I ended my blog post for day 2 just before we went out for dinner, so I will briefly summarise last night before I crack on with the events of today; Jacob and I weren’t that hungry, so decided to hit up somewhere with smaller items on the menu, and after a brief search down various streets we discovered “Chez Bouboule“. This was an unusual but extremely cool spot acting as a bistro, bar, and pétanque venue, the latter being a form of boules that is mainly played in the Provence. Far from drawing a crowd of old men in white sweaters, Bouboule is full of Parisians in their twenties enjoying the great music, fun atmosphere and extensive cocktail menu; we ordered the EUR.25 Planche Grillée from the tapas menu, which arrived quite promptly and was absolutely delicious. Served on a rustic board in little metal baskets, we enjoyed breaded chicken goujons (tenders de poulet), crispy onion rings (oignon rings), grilled chorizo, mozzarella balls (cromesquis de mozzarella), fries, and brochettes de boeuf, which are skewers of minced beef with bacon and cheese. Everything was extremely tasty, and they certainly don’t skimp out on the portion size.
As we were eating, a strange American man walked up to us and we had a little chat with him; he asked for my name, and when I explained it was of Latvian descent, he snorted and said: “I suppose we’re all breeding with the peasants now”. It was unusual, but entertaining to say the least. After this encounter, Jacob’s aunt rang to say she was in the area, so we made plans to meet them at a place of our choice – we paid the bill at Bouboule and went to find somewhere suitable. Ten minutes later, we stumbled upon a stylish little bar and restaurant called “Marcel et Clementine“, where we concluded the evening over a glass of reasonably priced white wine and good company.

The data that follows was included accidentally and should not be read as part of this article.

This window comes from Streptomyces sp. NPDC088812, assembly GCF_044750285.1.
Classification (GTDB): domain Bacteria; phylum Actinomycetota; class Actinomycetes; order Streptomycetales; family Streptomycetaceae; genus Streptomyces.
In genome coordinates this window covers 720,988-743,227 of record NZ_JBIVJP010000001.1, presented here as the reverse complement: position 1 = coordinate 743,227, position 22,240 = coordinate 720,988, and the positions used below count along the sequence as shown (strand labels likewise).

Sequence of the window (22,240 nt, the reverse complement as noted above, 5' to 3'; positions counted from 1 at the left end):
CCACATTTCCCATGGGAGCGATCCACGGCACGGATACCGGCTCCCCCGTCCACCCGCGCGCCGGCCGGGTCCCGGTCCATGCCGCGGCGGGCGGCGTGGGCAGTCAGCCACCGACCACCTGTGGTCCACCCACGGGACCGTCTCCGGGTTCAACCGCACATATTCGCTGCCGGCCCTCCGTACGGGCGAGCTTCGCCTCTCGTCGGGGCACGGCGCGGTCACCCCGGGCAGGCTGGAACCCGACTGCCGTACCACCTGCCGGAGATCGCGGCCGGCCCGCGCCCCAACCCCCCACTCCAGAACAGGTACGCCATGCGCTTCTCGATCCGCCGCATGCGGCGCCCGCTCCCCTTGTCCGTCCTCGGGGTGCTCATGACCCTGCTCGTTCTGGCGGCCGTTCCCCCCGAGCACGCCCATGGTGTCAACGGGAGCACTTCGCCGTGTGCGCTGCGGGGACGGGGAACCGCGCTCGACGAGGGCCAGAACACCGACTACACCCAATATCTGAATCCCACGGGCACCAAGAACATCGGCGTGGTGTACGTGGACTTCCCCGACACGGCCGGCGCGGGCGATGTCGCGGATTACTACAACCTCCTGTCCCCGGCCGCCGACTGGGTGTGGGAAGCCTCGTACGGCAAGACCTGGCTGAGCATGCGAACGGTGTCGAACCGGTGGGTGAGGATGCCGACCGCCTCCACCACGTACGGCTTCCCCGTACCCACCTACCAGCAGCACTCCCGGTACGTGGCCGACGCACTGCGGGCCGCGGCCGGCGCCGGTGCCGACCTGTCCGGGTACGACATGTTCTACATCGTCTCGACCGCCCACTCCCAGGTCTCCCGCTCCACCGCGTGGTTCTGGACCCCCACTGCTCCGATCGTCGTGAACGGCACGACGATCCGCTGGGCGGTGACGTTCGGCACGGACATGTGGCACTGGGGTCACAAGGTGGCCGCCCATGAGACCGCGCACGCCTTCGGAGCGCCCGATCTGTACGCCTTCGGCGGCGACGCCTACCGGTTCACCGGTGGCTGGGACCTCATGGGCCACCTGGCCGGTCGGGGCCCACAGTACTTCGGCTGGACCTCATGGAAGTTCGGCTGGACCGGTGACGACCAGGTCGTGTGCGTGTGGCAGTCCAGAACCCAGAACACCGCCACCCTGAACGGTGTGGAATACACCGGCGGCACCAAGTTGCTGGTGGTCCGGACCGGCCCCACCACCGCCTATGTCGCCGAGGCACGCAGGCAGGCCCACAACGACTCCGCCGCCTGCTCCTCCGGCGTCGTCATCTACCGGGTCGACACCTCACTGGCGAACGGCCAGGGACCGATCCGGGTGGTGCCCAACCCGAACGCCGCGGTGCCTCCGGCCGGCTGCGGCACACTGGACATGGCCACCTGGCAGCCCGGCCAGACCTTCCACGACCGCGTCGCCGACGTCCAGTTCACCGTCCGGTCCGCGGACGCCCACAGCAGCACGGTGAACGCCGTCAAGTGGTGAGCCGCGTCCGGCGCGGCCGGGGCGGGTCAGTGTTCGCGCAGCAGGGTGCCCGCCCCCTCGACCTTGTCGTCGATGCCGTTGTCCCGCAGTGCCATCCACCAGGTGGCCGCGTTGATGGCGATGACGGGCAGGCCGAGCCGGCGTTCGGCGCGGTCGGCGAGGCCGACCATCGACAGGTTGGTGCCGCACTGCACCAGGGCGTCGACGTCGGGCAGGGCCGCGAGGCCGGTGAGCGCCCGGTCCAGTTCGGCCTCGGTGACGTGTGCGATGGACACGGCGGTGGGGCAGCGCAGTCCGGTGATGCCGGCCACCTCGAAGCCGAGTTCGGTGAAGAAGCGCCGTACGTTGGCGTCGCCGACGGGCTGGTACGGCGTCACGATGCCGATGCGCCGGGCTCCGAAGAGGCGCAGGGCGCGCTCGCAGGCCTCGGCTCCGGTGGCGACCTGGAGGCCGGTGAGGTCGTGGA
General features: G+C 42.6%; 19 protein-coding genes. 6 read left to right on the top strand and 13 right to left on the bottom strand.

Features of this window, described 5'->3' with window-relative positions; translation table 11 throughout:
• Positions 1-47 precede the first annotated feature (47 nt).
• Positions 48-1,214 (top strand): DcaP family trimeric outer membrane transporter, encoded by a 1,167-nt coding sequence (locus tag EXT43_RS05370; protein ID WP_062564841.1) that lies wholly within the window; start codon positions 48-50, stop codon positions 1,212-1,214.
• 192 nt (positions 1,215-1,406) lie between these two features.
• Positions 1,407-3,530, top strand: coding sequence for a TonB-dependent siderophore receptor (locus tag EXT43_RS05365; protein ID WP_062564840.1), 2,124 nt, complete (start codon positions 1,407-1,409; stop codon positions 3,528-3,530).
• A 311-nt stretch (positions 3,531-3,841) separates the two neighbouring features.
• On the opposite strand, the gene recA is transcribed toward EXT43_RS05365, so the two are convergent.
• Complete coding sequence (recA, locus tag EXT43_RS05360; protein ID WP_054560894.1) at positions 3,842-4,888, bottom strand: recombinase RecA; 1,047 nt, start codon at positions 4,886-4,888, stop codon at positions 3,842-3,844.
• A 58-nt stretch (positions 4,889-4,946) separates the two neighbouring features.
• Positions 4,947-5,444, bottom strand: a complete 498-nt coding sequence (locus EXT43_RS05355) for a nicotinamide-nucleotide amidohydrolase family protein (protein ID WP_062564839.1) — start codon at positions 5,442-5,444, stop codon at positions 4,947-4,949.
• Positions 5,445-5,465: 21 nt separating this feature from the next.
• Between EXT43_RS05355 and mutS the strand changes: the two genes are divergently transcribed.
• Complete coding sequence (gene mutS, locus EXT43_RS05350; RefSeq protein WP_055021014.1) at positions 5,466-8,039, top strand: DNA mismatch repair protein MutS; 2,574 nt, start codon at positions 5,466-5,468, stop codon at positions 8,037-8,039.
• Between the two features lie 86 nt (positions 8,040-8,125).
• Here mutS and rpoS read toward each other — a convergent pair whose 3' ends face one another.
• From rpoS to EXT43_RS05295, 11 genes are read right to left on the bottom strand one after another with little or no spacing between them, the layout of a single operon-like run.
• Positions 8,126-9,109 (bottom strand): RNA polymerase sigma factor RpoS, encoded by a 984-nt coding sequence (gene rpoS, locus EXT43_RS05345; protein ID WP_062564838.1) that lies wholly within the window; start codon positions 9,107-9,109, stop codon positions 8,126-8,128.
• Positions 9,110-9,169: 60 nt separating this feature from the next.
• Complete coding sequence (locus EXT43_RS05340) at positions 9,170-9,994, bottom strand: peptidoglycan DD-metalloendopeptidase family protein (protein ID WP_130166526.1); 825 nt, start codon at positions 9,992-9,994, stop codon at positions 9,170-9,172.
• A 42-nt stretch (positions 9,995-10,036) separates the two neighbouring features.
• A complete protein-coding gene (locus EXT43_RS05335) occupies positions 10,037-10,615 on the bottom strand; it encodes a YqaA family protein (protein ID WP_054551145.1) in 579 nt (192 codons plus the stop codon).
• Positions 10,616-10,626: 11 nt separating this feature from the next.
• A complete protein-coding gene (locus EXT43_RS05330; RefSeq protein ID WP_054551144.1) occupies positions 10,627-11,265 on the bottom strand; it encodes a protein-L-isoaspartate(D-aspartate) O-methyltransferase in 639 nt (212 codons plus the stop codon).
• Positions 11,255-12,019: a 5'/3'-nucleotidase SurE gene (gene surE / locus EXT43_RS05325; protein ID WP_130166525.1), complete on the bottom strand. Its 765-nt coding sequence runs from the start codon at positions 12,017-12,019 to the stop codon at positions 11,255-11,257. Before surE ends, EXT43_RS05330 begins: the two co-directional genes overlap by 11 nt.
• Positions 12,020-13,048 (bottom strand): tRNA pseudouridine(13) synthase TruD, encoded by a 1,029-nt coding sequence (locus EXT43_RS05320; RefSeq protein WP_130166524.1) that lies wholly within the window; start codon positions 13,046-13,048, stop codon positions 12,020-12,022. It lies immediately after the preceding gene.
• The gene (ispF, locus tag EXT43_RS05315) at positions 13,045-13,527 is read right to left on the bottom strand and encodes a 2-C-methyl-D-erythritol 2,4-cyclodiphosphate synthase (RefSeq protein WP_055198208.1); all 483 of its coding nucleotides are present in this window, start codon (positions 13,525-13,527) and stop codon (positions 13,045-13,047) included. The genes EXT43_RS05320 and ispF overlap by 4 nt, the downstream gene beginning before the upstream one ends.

Today was much more relaxed; we woke up late, got ready to leave the room, and slowly sauntered up to the Sacré Coure, which is directly above our hotel (for those that don’t fancy the walk, there’s a vernacular service). There are some really cool shops on the way up the hill, but the further you go, the more touristy it gets, so do your shopping before the tacky heights! We stopped at the following:
Sauver le Monde des Homme – a modern and stylish menswear store with a simple layout, selling fashionable shirts, trousers and jackets in the first part, then a smaller room downstairs selling beautiful trainers, bespoke toiletries, and accessories. I purchased a wonderful little grooming set, with clippers, scissors etc, for EUR.20 – it comes in a handy case, and is small enough to go in my wash bag. Everything here was reasonably priced and looked to be of outstanding quality.
Lekker – another shop along the same lines, yet with an extensive women’s section, art, and homewares… and high prices. If you haven’t got a budget but want some new threads, I’d recommend it. It’s a really cool little shop.
La Boulangerie – a French design shop just at the bottom of a stairway, with interesting handmade jewellery, art, and clothes for a range of styles and prices. I contemplated purchasing some presents here, but decided to hold out until we were further into our travels. It’s cute and some of the items are amazingly cheap!